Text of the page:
August: Georgia Tech shows off space science for NASA’s Bridenstine
In the week when Americans celebrated the 50th anniversary of Apollo 11’s moon landing, Georgia Tech host NASA Administrator Jim Bridenstine. The moon was very much on Bridenstine’s mind as he toured the REVEALS (Radiation Effects on Volatiles and Exploration of Asteroids and Lunar Surfaces) Lab, run by Thomas Orlando, professor in the Schools of Chemistry and Biochemistry and of Physics. REVEALS is working on ways to use lunar or asteroid resources to produce water and shelter.
From left: Georgia Congressman Tom Graves, NASA Administrator Jim Bridenstine, School of Chemistry and Biochemistry Professor Thom Orlando, and postdoctoral researcher Zach Seibers in the REVEALS lab on July 31 (Photo by Renay San Miguel)
In other research news, studies by School of Psychology researchers Thackery Brown and Qiliang He confirmed that hexagonal grids of brain activity in rats navigating open environments also exist in human brains. The results have implications for training in spatial navigation and early detection of diseases that manifest in spatial confusion, such as Alzheimer's.
September: Cubed poop proves Hu’s not a square
What is it like to work with David Hu? Maybe it’s BYOHS: Bring Your Own Hazmat Suit. Hu, who has appointments in the Schools of Biological Sciences and of Physics, is curious about animal locomotion and fluid dynamics. He studies how lizards walk on water, urination rates of mammals, and cubed poop of wombats. That last study won Hu his second Ig Nobel Prize, a tongue-in-cheek Nobel Prize imitation celebrating research that “makes people laugh, and then think.”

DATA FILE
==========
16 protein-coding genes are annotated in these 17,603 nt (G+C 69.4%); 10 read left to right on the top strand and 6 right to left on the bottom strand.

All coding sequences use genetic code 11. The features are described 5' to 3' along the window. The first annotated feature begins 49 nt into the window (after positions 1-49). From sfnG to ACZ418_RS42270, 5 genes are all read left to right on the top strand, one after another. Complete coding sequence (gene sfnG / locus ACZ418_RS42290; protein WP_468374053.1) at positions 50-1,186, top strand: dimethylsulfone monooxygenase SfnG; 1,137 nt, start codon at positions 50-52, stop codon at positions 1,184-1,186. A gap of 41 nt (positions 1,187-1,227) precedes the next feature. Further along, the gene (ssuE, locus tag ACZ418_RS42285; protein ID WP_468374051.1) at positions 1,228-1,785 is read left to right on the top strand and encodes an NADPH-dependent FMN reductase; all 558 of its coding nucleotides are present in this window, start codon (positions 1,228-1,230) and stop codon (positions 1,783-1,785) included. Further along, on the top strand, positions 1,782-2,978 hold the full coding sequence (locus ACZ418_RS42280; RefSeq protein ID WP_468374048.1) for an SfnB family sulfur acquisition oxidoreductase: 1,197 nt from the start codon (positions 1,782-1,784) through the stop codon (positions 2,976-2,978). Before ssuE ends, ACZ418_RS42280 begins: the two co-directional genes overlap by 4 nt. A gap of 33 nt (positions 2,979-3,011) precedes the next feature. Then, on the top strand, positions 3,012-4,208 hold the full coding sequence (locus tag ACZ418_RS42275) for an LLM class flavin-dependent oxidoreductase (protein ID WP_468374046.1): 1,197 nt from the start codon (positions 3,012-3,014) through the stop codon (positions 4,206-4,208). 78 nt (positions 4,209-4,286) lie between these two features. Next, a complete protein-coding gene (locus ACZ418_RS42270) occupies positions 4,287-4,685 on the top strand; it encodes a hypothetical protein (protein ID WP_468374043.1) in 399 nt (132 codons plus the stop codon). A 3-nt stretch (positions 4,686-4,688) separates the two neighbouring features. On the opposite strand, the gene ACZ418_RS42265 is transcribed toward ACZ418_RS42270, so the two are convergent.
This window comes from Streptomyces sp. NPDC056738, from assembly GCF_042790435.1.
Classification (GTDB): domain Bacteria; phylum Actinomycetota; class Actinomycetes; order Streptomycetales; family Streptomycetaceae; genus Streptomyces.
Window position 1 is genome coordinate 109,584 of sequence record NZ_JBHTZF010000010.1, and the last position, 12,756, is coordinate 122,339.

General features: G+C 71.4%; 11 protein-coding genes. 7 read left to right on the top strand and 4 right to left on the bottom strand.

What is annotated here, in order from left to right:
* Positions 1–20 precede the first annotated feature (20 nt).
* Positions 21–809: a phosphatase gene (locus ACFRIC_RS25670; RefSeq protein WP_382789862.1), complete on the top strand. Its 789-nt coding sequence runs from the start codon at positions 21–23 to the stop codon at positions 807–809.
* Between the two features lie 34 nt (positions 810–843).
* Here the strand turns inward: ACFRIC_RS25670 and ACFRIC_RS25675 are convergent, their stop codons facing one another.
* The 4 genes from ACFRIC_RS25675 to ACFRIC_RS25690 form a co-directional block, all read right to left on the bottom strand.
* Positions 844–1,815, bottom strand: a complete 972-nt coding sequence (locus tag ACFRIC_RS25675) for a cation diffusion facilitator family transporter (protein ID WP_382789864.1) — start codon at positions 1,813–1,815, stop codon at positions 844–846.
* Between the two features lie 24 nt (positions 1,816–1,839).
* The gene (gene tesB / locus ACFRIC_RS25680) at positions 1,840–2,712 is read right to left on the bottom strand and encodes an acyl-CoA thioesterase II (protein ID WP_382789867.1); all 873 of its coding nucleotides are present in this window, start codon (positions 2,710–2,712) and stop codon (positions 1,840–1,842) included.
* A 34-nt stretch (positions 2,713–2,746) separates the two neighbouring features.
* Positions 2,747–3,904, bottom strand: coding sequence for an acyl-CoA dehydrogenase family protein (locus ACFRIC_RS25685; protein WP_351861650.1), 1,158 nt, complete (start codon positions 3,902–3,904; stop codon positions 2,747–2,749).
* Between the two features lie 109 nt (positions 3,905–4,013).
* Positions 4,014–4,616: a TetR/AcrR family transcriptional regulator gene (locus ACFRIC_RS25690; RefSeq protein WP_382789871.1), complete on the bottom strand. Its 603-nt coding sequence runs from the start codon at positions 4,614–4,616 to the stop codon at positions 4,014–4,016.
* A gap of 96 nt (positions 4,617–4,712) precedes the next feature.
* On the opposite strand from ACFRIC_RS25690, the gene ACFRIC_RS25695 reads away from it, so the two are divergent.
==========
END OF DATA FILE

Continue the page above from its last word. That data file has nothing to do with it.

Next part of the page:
October: How fish help fight for coral reefs
Mark Hay, the Regents Professor and Harry and Linda Teasley Chair in Georgia Tech’s School of Biological Sciences, has seen much climate-caused coral reef disasters in nearly 40 years of ocean research. Yet he delivers reasons for hope, as in this study suggesting that a few of the “potions” corals excrete – with help from microbes – can help repair damaged reefs.
November: Where’s vibranium on the periodic table?
November also brought two studies on the cosmos from the School of Physics: A research team including Deirdre Shoemaker and Karan Jani may have found a way to detect previously undetected intermediate-size black holes. Separately, Gongjie Li and Billy Quarles found that some exoplanets with double-star systems share the same kind of axis tilts as Earth’s, which means stable climates, and perhaps life.
December: Favorite Element videos culminate with terbium
Every month in 2019, College of Sciences faculty, researchers, students, and staff went on camera to describe their favorite elements. Through this series, we learned, among others,
- how a famous scientist let slip the name of super-secret new elements on a 1940s kids’ quiz show,
- why the human voice becomes high pitched after sucking helium, and
- why “Star Trek’s” Mr. Spock has green blood.
For December, Henry “Pete” La Pierre, assistant professor in the School of Chemistry and Biochemistry, sings the praises of terbium (Tb).
As we wrap up 2019 and IYPTCE, we extend warm wishes for a happy and festive holiday season.
Editor: A. Maureen Rouhi
Writer: Renay San Miguel
Design: Jeff Lowe